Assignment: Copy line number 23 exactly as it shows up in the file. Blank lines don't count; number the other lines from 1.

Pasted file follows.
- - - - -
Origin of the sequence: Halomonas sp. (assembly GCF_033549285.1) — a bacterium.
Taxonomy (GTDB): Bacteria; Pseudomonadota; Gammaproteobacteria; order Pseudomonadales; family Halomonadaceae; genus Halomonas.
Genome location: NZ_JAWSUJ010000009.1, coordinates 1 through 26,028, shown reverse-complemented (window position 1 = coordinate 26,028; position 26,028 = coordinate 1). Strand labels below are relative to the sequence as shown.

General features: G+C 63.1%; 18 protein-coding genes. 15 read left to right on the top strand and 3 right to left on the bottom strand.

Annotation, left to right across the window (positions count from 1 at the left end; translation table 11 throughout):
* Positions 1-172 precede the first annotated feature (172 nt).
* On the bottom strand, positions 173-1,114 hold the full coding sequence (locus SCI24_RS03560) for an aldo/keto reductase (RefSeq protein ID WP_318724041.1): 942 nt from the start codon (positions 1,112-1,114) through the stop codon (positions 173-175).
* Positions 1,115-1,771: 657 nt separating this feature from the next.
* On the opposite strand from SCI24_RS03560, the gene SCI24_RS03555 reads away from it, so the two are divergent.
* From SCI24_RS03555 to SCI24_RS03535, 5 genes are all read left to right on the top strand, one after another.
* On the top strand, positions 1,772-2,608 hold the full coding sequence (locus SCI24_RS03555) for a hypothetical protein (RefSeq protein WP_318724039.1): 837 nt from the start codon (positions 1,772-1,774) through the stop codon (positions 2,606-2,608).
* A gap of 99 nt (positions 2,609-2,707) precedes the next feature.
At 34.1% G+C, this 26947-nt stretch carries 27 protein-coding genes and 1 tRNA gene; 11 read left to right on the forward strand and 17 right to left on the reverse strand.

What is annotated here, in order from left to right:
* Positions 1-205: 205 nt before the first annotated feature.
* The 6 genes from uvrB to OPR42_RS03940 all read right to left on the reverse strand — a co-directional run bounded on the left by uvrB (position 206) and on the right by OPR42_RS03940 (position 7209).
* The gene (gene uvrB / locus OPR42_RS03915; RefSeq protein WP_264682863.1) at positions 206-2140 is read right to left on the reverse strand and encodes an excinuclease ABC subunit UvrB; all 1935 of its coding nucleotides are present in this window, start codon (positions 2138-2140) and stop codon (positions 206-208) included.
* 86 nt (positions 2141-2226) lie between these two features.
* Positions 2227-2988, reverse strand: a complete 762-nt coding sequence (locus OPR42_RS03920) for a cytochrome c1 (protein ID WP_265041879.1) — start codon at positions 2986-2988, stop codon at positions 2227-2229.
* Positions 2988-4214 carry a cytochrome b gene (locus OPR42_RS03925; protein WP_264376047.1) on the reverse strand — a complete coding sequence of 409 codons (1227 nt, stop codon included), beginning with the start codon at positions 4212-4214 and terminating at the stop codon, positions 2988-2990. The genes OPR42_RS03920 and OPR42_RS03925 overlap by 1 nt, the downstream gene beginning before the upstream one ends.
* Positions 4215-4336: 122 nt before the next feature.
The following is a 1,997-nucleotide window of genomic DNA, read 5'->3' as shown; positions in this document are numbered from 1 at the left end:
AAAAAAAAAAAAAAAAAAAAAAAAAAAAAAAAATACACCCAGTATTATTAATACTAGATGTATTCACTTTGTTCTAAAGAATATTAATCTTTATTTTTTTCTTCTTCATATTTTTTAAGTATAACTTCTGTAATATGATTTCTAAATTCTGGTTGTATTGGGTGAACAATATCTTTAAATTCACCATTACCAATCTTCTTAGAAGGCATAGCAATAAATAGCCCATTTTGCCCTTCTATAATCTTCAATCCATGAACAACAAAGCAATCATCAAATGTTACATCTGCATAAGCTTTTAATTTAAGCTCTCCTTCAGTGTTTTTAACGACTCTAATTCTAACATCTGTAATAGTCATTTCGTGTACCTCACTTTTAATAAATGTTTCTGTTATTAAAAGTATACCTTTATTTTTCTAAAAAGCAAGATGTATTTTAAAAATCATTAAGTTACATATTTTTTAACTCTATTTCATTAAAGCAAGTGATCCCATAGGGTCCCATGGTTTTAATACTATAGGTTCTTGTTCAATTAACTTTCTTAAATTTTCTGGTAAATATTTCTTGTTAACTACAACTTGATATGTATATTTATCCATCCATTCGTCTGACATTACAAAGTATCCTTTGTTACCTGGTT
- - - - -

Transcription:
AAAAAAAAAAAAAAAAAAAAAAAAAAAAAAAAATACACCCAGTATTATTAATACTAGATGTATTCACTTTGTTCTAAAGAATATTAATCTTTATTTTTTTCTTCTTCATATTTTTTAAGTATAACTTCTGTAATATGATTTCTAAATTCTGGTTGTATTGGGTGAACAATATCTTTAAATTCACCATTACCAATCTTCTTAGAAGGCATAGCAATAAATAGCCCATTTTGCCCTTCTATAATCTTCAATCCATGAACAACAAAGCAATCATCAAATGTTACATCTGCATAAGCTTTTAATTTAAGCTCTCCTTCAGTGTTTTTAACGACTCTAATTCTAACATCTGTAATAGTCATTTCGTGTACCTCACTTTTAATAAATGTTTCTGTTATTAAAAGTATACCTTTATTTTTCTAAAAAGCAAGATGTATTTTAAAAATCATTAAGTTACATATTTTTTAACTCTATTTCATTAAAGCAAGTGATCCCATAGGGTCCCATGGTTTTAATACTATAGGTTCTTGTTCAATTAACTTTCTTAAATTTTCTGGTAAATATTTCTTGTTAACTACAACTTGATATGTATATTTATCCATCCATTCGTCTGACATTACAAAGTATCCTTTGTTACCTGGTT